There is nothing more handsome, classic and festive than a man in a tuxedo for the holidays. Whether it’s for a big New Year’s Eve blow out, an end of year gala or a winter wedding, it’s often this time of year that people get excited about dressing up. And no I’m not referring to the tuxedo that’s been hanging in the back of your closet for ten years. I’m talking about a well-made, perfectly styled, classic yet modern tuxedo or cocktail blazer that fits like a glove. You know, the one that will make the ladies swoon.
So if you don’t have a go-to tuxedo or formal blazer, then now is the perfect time to indulge. Read on for tips on how to be the best-dressed man at the party.
Black, blue or white?
“When guys come in looking for a tuxedo they want to go traditional as they know this will be the only tuxedo they will need and they want it to last,” says Cory Sylvester, VP of Operations at Michael Andrews Bespoke. “They generally think they want black, which always looks good, but I like to remind them that midnight blue is also a very classy option.”
Actually the first tuxedo ever made was midnight blue, not black, when it was first commissioned by Edward VII way back in 1861. The reason it looks sharp is the subtle contrast of the black satin lapel against the very dark blue, which gives an incredible depth of contrast that photographs well.
And then there’s always the option of a white dinner jacket, for a very Sean Connery James Bond look.
The style details
The majority of Sylvester’s clients opt for a peak lapel and he suggests they go for a slightly fuller, wider lapel than they might wear with a regular suit. The lapel itself can be a smooth duchess satin, a slightly textured grosgrain, or velvet which looks very distinct during the holiday season.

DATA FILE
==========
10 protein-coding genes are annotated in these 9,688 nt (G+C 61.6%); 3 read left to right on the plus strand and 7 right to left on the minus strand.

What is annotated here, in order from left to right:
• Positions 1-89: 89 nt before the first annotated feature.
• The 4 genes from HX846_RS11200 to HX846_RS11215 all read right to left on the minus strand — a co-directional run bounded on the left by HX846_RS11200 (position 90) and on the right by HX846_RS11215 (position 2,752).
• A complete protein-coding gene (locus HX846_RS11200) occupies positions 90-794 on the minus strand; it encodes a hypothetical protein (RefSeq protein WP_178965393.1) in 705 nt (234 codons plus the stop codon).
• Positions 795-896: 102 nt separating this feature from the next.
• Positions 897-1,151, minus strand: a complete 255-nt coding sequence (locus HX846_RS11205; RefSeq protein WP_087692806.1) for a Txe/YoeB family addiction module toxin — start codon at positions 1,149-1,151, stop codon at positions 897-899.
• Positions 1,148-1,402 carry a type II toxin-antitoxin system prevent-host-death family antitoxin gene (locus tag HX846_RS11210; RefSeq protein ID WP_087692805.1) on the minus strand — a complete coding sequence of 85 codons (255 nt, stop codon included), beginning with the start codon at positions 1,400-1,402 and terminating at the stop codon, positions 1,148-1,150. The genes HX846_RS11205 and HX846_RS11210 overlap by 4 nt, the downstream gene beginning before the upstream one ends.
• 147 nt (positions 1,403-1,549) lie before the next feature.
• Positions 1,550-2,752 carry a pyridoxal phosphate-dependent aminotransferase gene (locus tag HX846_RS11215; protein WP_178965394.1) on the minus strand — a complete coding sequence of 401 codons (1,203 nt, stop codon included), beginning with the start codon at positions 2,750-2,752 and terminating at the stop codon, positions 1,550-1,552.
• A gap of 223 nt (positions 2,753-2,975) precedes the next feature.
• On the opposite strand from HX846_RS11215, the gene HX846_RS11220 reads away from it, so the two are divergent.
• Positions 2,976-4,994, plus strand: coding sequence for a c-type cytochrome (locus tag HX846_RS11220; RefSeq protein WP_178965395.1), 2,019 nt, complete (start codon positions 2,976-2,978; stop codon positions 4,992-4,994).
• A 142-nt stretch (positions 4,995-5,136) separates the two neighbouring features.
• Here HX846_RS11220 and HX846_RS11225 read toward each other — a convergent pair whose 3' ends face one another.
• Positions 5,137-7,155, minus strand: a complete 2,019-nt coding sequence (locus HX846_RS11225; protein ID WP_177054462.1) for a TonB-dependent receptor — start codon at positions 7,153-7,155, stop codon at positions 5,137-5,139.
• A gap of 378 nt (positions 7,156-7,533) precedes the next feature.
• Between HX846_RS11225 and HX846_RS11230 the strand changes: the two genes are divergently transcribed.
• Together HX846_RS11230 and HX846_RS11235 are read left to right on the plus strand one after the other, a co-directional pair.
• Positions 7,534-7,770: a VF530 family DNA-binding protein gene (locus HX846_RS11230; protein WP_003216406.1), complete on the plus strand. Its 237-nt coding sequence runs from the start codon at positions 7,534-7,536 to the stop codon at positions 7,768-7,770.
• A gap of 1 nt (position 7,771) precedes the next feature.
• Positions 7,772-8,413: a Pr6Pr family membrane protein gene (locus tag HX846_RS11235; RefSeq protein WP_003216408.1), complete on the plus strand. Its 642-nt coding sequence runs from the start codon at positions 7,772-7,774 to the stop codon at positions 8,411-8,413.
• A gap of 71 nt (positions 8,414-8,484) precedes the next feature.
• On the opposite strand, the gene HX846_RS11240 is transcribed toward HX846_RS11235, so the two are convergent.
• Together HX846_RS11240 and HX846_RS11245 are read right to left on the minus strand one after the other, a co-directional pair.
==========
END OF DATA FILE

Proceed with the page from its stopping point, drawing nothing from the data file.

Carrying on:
The jacket should always be single button (unless you’re going for a more fashion forward, slim-fitting double breasted like Zack Posen), jetted (aka straight) pockets with no flaps – which are too casual for formalwear.
As for vents at the back of the jacket, while the most classic look is ventless for a tuxedo, two side vents is often a more flattering look. It creates a higher leg line and is more functional and comfortable for a slim fit.
Below the belt
A light break is preferable when it comes to formal trousers (meaning the trouser leg just hits the top of your shoe). If you’re wearing a tux there’s a good chance you’ll be getting your picture taken standing up, especially at a wedding, most definitely if you are the groom, so you never want to see the trouser leg bunched up at the shoe.
The cocktail blazer
If you want to dress up but want to take an alternate route to the traditional tux, then you can’t go wrong with a cocktail blazer. Alex Wilcox, owner of the quirky and luxurious Lord Willy’s in Soho, offers a different, limited edition formal blazer around the holidays each year and his clients love the opportunity to stand out from the crown. This year it’s a dark navy plaid cocktail jacket.
“I suggest that the gentleman wear it with a classic dinner shirt, a midnight-blue bowtie and black or navy pants,” says Wilcox. “The look allows the man to be extroverted in his style, while still maintaining the rules of a formal affair.”
And the best part is that once the holidays are over, the blazer can be worn in more casual setting with grey trousers.
The Extras: Shirts and shoes and bowties
The most modern but still classic look for a tuxedo shirt is a white textured fabric, classic semi-spread collar and always French cuffs – no bibs or pleats necessary unless you really want to remain traditional. You can opt for four stud holes or, for a more minimal look, a covered placket where a smooth strip of fabric covers the buttons completely.
Ferragamo makes an excellent formal shoe in black velvet or patent leather – patent leather is a more year-round and versatile look.
And for bowties, hand tied, please, but you knew that already, right?